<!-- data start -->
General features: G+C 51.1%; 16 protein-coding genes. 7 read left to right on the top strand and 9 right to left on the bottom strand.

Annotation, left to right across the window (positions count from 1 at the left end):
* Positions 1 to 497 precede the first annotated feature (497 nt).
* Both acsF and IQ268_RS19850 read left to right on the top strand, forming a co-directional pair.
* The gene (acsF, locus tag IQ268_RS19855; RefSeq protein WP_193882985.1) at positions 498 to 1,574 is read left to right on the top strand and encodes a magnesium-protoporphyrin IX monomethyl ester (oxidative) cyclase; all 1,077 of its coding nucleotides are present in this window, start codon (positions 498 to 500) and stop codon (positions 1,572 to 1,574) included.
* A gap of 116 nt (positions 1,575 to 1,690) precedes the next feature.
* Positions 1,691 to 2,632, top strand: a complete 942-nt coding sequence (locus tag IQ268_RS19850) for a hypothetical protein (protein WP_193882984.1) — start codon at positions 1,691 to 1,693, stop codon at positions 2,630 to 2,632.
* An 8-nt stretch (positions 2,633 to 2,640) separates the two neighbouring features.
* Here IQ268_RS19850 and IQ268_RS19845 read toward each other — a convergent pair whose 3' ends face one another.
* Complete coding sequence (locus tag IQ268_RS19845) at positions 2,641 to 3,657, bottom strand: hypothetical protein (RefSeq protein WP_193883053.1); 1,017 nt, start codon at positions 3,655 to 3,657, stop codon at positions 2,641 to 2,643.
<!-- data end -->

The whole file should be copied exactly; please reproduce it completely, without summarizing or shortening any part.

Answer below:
General features: G+C 51.1%; 16 protein-coding genes. 7 read left to right on the top strand and 9 right to left on the bottom strand.

Annotation, left to right across the window (positions count from 1 at the left end):
* Positions 1 to 497 precede the first annotated feature (497 nt).
* Both acsF and IQ268_RS19850 read left to right on the top strand, forming a co-directional pair.
* The gene (acsF, locus tag IQ268_RS19855; RefSeq protein WP_193882985.1) at positions 498 to 1,574 is read left to right on the top strand and encodes a magnesium-protoporphyrin IX monomethyl ester (oxidative) cyclase; all 1,077 of its coding nucleotides are present in this window, start codon (positions 498 to 500) and stop codon (positions 1,572 to 1,574) included.
* A gap of 116 nt (positions 1,575 to 1,690) precedes the next feature.
* Positions 1,691 to 2,632, top strand: a complete 942-nt coding sequence (locus tag IQ268_RS19850) for a hypothetical protein (protein WP_193882984.1) — start codon at positions 1,691 to 1,693, stop codon at positions 2,630 to 2,632.
* An 8-nt stretch (positions 2,633 to 2,640) separates the two neighbouring features.
* Here IQ268_RS19850 and IQ268_RS19845 read toward each other — a convergent pair whose 3' ends face one another.
* Complete coding sequence (locus tag IQ268_RS19845) at positions 2,641 to 3,657, bottom strand: hypothetical protein (RefSeq protein WP_193883053.1); 1,017 nt, start codon at positions 3,655 to 3,657, stop codon at positions 2,641 to 2,643.